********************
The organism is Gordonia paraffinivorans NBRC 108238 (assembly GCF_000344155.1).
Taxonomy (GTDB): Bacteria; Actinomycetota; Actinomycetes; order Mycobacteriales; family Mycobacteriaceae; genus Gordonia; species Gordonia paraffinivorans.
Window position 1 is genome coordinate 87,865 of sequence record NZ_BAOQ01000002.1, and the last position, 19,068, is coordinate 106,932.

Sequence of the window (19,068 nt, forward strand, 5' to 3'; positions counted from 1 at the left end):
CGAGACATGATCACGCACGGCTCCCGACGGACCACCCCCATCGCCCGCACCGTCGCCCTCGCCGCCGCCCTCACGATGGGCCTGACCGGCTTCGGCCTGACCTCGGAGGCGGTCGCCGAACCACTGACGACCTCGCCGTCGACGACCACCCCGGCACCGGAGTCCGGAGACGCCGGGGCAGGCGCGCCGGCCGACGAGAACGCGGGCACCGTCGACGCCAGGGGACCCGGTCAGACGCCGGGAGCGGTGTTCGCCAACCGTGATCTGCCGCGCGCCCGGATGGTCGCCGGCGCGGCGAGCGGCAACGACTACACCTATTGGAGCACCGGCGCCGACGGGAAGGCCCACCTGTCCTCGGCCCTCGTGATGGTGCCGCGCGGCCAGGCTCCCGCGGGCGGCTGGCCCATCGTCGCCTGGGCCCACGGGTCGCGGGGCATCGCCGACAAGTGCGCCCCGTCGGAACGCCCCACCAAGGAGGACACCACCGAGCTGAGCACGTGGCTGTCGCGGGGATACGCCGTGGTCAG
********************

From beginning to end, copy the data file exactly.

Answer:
The organism is Gordonia paraffinivorans NBRC 108238 (assembly GCF_000344155.1).
Taxonomy (GTDB): Bacteria; Actinomycetota; Actinomycetes; order Mycobacteriales; family Mycobacteriaceae; genus Gordonia; species Gordonia paraffinivorans.
Window position 1 is genome coordinate 87,865 of sequence record NZ_BAOQ01000002.1, and the last position, 19,068, is coordinate 106,932.

Sequence of the window (19,068 nt, forward strand, 5' to 3'; positions counted from 1 at the left end):
CGAGACATGATCACGCACGGCTCCCGACGGACCACCCCCATCGCCCGCACCGTCGCCCTCGCCGCCGCCCTCACGATGGGCCTGACCGGCTTCGGCCTGACCTCGGAGGCGGTCGCCGAACCACTGACGACCTCGCCGTCGACGACCACCCCGGCACCGGAGTCCGGAGACGCCGGGGCAGGCGCGCCGGCCGACGAGAACGCGGGCACCGTCGACGCCAGGGGACCCGGTCAGACGCCGGGAGCGGTGTTCGCCAACCGTGATCTGCCGCGCGCCCGGATGGTCGCCGGCGCGGCGAGCGGCAACGACTACACCTATTGGAGCACCGGCGCCGACGGGAAGGCCCACCTGTCCTCGGCCCTCGTGATGGTGCCGCGCGGCCAGGCTCCCGCGGGCGGCTGGCCCATCGTCGCCTGGGCCCACGGGTCGCGGGGCATCGCCGACAAGTGCGCCCCGTCGGAACGCCCCACCAAGGAGGACACCACCGAGCTGAGCACGTGGCTGTCGCGGGGATACGCCGTGGTCAG